Three Reno-area motocross riders will take their freestyle aerial acrobatics to Los Angeles to compete in the X Games
In the mid-1990s, a group of teenage motocross racers could be found regularly at the race tracks of Northern Nevada. This close-knit crew—including riders like Matt Buyten, Drake McElroy and Dustin Miller—had a reputation as a promising bunch of future professional racers.
Toward the end of the decade, a fledgling sport called freestyle motocross entered the picture. Freestyle, in which riders compete by performing acrobatic moves over jumps before a panel of judges, started getting national exposure when ESPN featured the new event in the 1999 X Games.
Buyten, McElroy and Miller began experimenting with new maneuvers. Today, the three friends are among the most accomplished and respected figures in the now-prominent sport of freestyle motocross.
The X Games is an Olympics of alternative sports, spotlighting the competitive elite of sports like skateboarding, BMX racing and, of course, motocross freestyling. Buyten, McElroy and Miller all plan to compete in the high-profile happenings in Los Angeles, which will be televised by ESPN Aug. 4-7.
Buyten, 25, will compete in the step-up contest, where riders jump a bar that is raised higher with each round. McElroy, 23, will ride in the Freestyle event, where riders string together sequences of their best moves on a multi-jump course. Miller, 24, will compete in both the Freestyle event and the big-air contest. Big-air riders execute one large jump, in which they attempt their most impressive trick. (Miller’s most impressive trick usually involves a few aeronautic moves in which he appears to defy the laws of physics.)
Buyten rose to fame at the 2003 X Games by taking the step-up gold medal over perennial favorite Tommy Clowers. He’s carved out a reputation as one of the toughest riders in freestyle. Buyten’s intensity and agility, learned in part during his formative years as a BMX rider, made him the surprise hero in 2003. In 2004, his narrow loss to super-cross legend Jeremy McGrath earned him respect among his competitors and fans. The duel went more than a dozen rounds, despite Buyten battling an injured shoulder that popped out of place twice during the event.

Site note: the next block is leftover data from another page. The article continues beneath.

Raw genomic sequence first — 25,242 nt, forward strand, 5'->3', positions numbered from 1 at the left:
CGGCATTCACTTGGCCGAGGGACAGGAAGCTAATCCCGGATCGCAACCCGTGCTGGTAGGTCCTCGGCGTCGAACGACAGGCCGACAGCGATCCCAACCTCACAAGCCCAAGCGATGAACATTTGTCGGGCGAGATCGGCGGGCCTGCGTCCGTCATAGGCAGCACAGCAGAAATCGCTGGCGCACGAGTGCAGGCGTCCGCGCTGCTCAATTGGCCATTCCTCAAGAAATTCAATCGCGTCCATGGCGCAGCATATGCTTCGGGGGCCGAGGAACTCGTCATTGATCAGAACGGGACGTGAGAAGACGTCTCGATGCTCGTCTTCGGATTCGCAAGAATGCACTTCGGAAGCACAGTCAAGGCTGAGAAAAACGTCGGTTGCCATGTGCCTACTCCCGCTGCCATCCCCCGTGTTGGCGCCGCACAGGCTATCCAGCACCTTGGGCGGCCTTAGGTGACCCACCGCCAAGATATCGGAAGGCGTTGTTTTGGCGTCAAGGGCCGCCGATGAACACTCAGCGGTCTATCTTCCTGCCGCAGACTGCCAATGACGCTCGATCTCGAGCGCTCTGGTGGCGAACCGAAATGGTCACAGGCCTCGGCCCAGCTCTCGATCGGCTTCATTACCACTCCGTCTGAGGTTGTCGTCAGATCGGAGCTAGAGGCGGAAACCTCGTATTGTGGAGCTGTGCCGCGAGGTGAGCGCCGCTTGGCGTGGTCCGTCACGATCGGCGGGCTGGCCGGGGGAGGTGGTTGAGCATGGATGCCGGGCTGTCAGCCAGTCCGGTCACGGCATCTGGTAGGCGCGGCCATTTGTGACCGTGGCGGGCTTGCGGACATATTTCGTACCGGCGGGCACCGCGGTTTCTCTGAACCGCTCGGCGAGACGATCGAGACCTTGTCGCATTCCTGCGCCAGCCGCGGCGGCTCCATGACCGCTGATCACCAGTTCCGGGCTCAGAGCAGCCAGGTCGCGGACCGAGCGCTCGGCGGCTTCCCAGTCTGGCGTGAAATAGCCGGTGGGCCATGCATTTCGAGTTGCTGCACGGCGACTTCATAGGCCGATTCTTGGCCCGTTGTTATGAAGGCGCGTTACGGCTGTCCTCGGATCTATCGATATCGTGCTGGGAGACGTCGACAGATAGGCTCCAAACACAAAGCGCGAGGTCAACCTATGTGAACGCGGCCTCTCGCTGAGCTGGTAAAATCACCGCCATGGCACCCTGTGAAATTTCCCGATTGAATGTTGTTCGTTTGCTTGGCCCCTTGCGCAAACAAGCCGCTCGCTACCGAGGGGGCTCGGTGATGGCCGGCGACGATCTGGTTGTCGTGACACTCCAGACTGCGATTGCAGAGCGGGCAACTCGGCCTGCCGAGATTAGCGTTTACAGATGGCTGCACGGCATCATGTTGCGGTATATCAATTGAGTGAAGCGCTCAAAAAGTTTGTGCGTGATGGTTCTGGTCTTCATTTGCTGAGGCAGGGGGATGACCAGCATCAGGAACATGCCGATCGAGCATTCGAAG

For this year’s X Games, Buyten, who lives in Carson City, is focusing on regaining his step-up title.
“I’ve been trying to ride as much as possible, both motocross and freestyle,” Buyten said. “Pro Circuit (a motorcycle modification company) has built me a good step-up bike too. … So I’ll be practicing all this month to take down [McGrath].”
Like Buyten, McElroy used the jumping skills he learned as a racer to make a rapid rise through the freestyle ranks, garnering a reputation as one of the smoothest riders in the sport. Since earning the bronze medal in the 2002 X Games freestyle event, McElroy, who grew up in Fernley but now lives in Sparks, continues to impress at contests worldwide. His signature trick is called The Dead Body. In this oft-imitated move, McElroy extends his legs over the front of the bike and stretches his body flat in the air while still holding on to the handlebars, mimicking in mid-air the posture of a corpse at a funeral.
McElroy said his career in freestyle came about largely by accident.
“Back when we raced, we would watch videos with freestyle and go play-riding a lot,” McElroy said. “And then I went with Tim [O’Brien] to do a show at a monster-truck thing once and made a couple of hundred bucks doing freestyle. Later, I did a halftime contest at a race in Red Bluff [Calif.] and made some money there, and then I started doing the IFMA [International Freestyle Motocross Association] stuff. One day, Dustin [Miller] and I just packed up and drove to Phoenix for an event, and it took off from there.”
The IFMA circuit proved to be a great arena for both McElroy and Miller, both of whom established themselves as top riders on the tour. Miller, who had been a minicycle racing standout in the days before his freestyle career, is a highly technical rider, basing his runs on intricate trick combinations that include many no-hander lander variations, in which he lands the bike with both hands in the air instead of on the handlebars.
At the 2005 Winter X Games, Miller, who lives in Gardnerville, earned the bronze medal with one of his combination maneuvers, proving that it was still possible to earn a top finish in a major contest without relying on the back flip—a risky move that all three riders have experimented with to various degrees but usually avoid in contests.
A number of other Northern Nevada riders from the same generation have become freestyle contenders, including Carson Valley’s Mike Mason and Brian Foster, both of whom have enjoyed high finishes at IFMA events and other contests in recent years.
How did so many of their generation become successful in freestyle?
“I think it could just be the passion we all have for the sport,” Buyten said. “It’s a dream come true to be able to ride for a living, and a lot of us were able to build off each other and make it happen.”
McElroy agreed that the effect of the group had an impact on their common success.
“There’s always been a good local scene here,” McElroy said. “And when we were growing up and riding, we always pushed each other. It was a little harder to get people to notice us up here [in Nevada], but we were eventually able to tap into the scene and get people’s heads turned our way.”
Just as these riders once rode together as amateur racers at Friday-night motocross races in Carson City in 1995, they will once again ride with each other on the world’s stage at the X Games. While the stakes have certainly changed since those early days, it seems that the riders’ connection to the sport—and to each other—has not.